Things to Do - Grateful List (July/September 2017)

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Now that it's almost October I'm finally posting first day of school photos. 6th grade, 5th grade, and 3rd grade - and the years keep flying by.


* Watching the Founder
* Watching Meat Eater with Dan (and falling in love with Barb)
* Watching Spiderman Homecoming with the kids
* Watching Don't Tell Mom the Babysitter's Dead with the kids
* Watching National Lampoons Vacation (the 2015 version) on the plane - I know the reviews said it was terrible, but I couldn't stop laughing
* Watching the Incredible Jessica Jones on Netflix
* Watching Wind River
* Watching a Bigger Splash
* Watching PBS's Vietnam documentary series
* Binge-watching Insecure (my new favorite show!!)
* Reading May We Be Forgiven (A.M. Homes)
* Reading Exit West
* Listening to Mogul, the podcast
* I still can't stop singing Body Like a Backroad (it's been on repeat for a couple of months now).
* Listening to this playlist (esp. that new St. Vincent song)
* Listening to the War on Drug's new album


* Universoul Circus at the Smithsonian Folklife Festival
* The National Geographic Museum's Explorers Exhibit
* Claude Moore Colonial Farm's summer market fair on a not-very-hot afternoon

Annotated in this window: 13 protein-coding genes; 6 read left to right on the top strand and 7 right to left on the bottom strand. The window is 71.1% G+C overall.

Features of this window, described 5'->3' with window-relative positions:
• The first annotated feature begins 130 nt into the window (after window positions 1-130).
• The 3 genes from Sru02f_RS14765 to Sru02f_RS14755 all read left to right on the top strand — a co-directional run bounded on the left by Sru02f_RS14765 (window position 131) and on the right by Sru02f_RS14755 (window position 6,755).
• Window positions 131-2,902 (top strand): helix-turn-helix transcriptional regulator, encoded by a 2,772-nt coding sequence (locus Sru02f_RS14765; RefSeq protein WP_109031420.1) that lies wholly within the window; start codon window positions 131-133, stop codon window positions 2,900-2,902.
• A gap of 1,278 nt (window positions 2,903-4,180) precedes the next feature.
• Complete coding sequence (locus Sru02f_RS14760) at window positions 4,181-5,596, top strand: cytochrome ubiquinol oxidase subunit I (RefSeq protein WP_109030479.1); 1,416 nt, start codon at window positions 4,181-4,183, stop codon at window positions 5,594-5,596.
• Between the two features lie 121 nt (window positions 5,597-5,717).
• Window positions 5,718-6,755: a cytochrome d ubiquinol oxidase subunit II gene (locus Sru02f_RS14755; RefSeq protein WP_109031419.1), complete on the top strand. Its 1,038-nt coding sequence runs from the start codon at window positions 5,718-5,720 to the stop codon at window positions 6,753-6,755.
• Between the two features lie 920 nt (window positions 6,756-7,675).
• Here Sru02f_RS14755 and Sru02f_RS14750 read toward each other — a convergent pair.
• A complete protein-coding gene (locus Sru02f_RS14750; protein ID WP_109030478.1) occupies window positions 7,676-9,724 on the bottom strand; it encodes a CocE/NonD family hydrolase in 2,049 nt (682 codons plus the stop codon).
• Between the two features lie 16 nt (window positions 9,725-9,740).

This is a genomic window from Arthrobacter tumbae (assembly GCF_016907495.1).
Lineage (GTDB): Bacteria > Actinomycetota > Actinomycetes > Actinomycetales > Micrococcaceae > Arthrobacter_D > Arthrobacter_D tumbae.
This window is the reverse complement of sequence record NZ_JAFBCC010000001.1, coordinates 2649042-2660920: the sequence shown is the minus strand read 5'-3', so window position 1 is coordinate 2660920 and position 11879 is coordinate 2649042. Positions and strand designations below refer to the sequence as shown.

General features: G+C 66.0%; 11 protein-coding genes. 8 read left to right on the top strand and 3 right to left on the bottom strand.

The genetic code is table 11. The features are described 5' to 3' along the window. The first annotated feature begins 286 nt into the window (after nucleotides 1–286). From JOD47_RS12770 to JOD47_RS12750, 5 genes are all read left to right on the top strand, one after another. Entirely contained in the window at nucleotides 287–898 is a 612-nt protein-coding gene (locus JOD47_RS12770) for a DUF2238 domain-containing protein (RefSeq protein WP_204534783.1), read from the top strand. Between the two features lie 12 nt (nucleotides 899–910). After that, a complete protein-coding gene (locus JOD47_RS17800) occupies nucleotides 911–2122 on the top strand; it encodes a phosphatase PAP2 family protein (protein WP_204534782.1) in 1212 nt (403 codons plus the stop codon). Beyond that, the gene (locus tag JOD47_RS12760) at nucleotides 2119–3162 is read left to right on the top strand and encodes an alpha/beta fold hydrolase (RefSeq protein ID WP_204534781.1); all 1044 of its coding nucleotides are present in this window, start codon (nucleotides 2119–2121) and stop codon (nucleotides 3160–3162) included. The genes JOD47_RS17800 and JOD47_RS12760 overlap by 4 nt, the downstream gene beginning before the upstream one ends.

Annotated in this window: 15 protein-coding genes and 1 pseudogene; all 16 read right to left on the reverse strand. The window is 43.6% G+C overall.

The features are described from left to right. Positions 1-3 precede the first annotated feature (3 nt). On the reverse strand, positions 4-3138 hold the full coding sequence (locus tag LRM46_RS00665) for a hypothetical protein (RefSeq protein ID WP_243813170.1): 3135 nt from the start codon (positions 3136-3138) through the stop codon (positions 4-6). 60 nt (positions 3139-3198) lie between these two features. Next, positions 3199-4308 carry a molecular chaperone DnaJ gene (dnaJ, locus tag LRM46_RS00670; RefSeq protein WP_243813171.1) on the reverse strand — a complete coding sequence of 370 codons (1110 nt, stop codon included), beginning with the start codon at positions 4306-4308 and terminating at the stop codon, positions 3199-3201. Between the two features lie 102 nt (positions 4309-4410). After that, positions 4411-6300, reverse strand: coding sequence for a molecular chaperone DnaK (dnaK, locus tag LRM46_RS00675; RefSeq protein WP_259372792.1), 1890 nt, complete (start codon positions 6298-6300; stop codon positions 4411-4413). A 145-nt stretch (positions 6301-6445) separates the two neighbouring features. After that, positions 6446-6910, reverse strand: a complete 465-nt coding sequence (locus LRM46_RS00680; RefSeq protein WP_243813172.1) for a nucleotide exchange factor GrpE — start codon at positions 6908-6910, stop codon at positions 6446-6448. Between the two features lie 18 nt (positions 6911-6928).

* Predator for family movie night on Columbia Pike
* Peak bloom at Kenilworth Aquatic Gardens
* Afternoons at the apartment pool
* Taking the kids to see the King and I at the Kennedy Center
* Two weeks of Apple Camp
* Reston Watermine's lazy river on a hot July day
* A great day with friends at DC's off-the-beaten path museums - The Mansion on O Street & The American Indian Museum
* A lovely morning at the Adventure Park in Sandy Spring the week before school started (and T saying, "I'm having so much fun, I don't even miss my friends." Fun with me! Fun with me!)
* A great hike in Potomac Overlook Park the week before school started
* Walking the Tidal Basin with P and Laney on a beautiful Sunday
* Attending Aasif Mandvi's stand-up show at the Cinema Drafthouse
* Depeche Mode with Colleen at the Verizon Center (and closing out Fidos)


* Tomatoes from Dan's garden
* F making Dan two incredible birthday cakes
* Subscribing to Plated - now F makes dinner two nights a week!
* Tortas Y Tacos on Columbia Pike (such good food!)
* Subscribing to Shaker and Spoon's cocktail club


* F loving her first overnight summer camp (at UVA) - 10 days!
* The neighbors' 4th of July BBQ cookout and watching the fireworks from Columbia Pike
* A super close family game of Settlers of Catan (sometimes this game can linger forever, but this time we all were within winning distance of each other)
* A week without kids (their grandparents took them to Smith Mountain Lake)
* Dinner out with Kim, who was in town from Saudi Arabia (so many fascinating stories)
* Dan to the kids at bedtime, "Of course I love you, but right now I just need you to go away."